Oglethorpe: A week in the life of a smalltown boy
Many of my strongest and best memories are of the simple events that marked smalltown family life in the 1950s. Domestic life was predictable in the Oglethorpe household, much more so than now. Most days had a regular theme, repeated week after week throughout the year.
Monday was laundry day, an activity that took place in the basement and, in warm weather, the front yard. I remember my mother getting her new “double tub” washer which allowed her to wash and rinse at the same time. As I got older I'd be enlisted to help, catching the clothes as they came from the ringer and putting them in an old fruit basket for hanging. A second basket was filled with clothespins and line. Mom had an elaborate system of poles and hooks around the yard that the line was strung from, and a set of notched wooden props that kept the loaded lines from sagging onto the ground. The props also came in handy when your balsa wood airplane got stuck in a tree.
Doing laundry then was hard work, and involved many trips up and down the cellar steps. But the double-tub wringer washer was a step up from the washboard and metal tub that her mother used, and that still sat in our basement.
Tuesday was ironing day, and in the days before permanent-press almost everything needed to be ironed. The only exceptions were our trousers and jeans. They were dried with expandable metal stretchers in the legs that left them with a crisp crease front and back. Mom always set up her ironing board in the living room. To keep me entertained she'd drag in two kitchen chairs, and I'd drape an old orange blanket over them and play happily inside my “fort” for hours. Mom would iron all morning on Tuesday and wore out many an iron. I know that for a fact because she saved all of her old ones in the basement, including one that her mother had used. It was a simple device, a heavy piece of metal that was heated on a coal stove. I suspect that Mom saw her 1950's steam-iron as quite an improvement.
Friday was fish sandwich day, no surprise in a town like Connellsville that boasted five Catholic churches. At that time, a good Catholic did not eat meat on Fridays, a tradition still kept by many. But in Connellsville most of the town ate fish on Friday, Catholic or not.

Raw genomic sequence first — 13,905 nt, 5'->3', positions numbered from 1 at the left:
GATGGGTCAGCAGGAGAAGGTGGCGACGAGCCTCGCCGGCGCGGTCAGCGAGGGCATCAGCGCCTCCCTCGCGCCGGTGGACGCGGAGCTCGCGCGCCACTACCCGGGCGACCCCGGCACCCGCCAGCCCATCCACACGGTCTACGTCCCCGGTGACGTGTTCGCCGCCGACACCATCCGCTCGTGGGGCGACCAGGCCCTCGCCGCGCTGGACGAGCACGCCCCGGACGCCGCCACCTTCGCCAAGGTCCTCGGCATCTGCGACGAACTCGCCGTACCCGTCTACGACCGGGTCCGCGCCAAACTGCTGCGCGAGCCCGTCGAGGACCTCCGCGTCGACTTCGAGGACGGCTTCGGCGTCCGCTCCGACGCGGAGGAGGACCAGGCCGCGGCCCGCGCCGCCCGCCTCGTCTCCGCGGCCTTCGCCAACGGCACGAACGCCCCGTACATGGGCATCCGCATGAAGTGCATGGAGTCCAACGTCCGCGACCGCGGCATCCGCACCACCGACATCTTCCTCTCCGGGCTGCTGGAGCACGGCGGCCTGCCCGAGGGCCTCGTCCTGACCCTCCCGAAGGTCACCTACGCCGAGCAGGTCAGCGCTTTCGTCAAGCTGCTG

In my childhood experience fish came two ways, Mrs. Paul's Fish Sticks or a fried fish sandwich. I do remember that Mom tried to get me to eat a salmon croquette once, but I hated it. I preferred the sandwiches. We almost always bought ours from Homini's in South Connellsville. They were made with a big fillet on a chewy French roll. Dad liked his with cocktail sauce and warmed it up a bit with some hot sauce. Like a good Pennsylvania boy, I preferred Heinz ketchup. Eventually, Homini's changed hands and we switched to Bud's. They were pretty good, but I think that Homini's were better.
Early Saturday mornings were reserved for watching cowboys on TV. I'd be first up and remember watching the test pattern, waiting for Roy Rogers to start. We were all little cowpokes in the ‘50s. “The Lone Ranger” was my favorite, followed by “Hopalong Cassidy.” I had his signature two-gun revolver and holster. But Saturday was also always the day to clean the house. Mom started working at the hospital when I was 6 years old or so and, as a result, expected (maybe demanded is a better word) that I do my share.
My jobs included washing floors and dusting. She had a double bucket, one side for washing, the other for rinsing, and it was hands and knees work. I washed the kitchen, the floor around the rugs in the living room and parlor and the bathroom. Then I dusted.
When finished I'd let her know, and she'd inspect my work. If she was satisfied I was free to go out and play. I really didn't mind helping out. Mom had started her work career at a young age cleaning other people's houses and well deserved the assistance.
We went to church every Sunday without fail, usually attending St. John's the Evangelist. I remember Mom dressing me in my Sunday best, which usually included a little snap-on bow tie.
We took the bus and always got there early. I can still see the old Slovak ladies, all dressed in black and assembled down front praying the Rosary in Slovak. Their rhythmic chanting, heads bowed and covered in babushkas, was hypnotic. I also remember that each pew had a line of spring-loaded hat clamps that I would fiddle with until Mom made me stop. The ushers collected the offering in little baskets attached to long poles. The stained glass windows were beautiful. I can clearly remember the one up front on the right, young Jesus with Mary and Joseph.
The best part of going to church came afterward. We'd go over to Whitey's and pick up a Sunday Pittsburgh Press. Then my mother, having a sweet tooth, would stop at Duggan's Bakery. We'd get either lady fingers or cream puffs and maple rolls, which were Mom's favorite. Then back on the bus for home and the big Sunday meal, all events that marked the dependable rhythm of life in simpler times.
Jim Oglethorpe is a former Connellsville resident and author of “Leisenring No. 1.”
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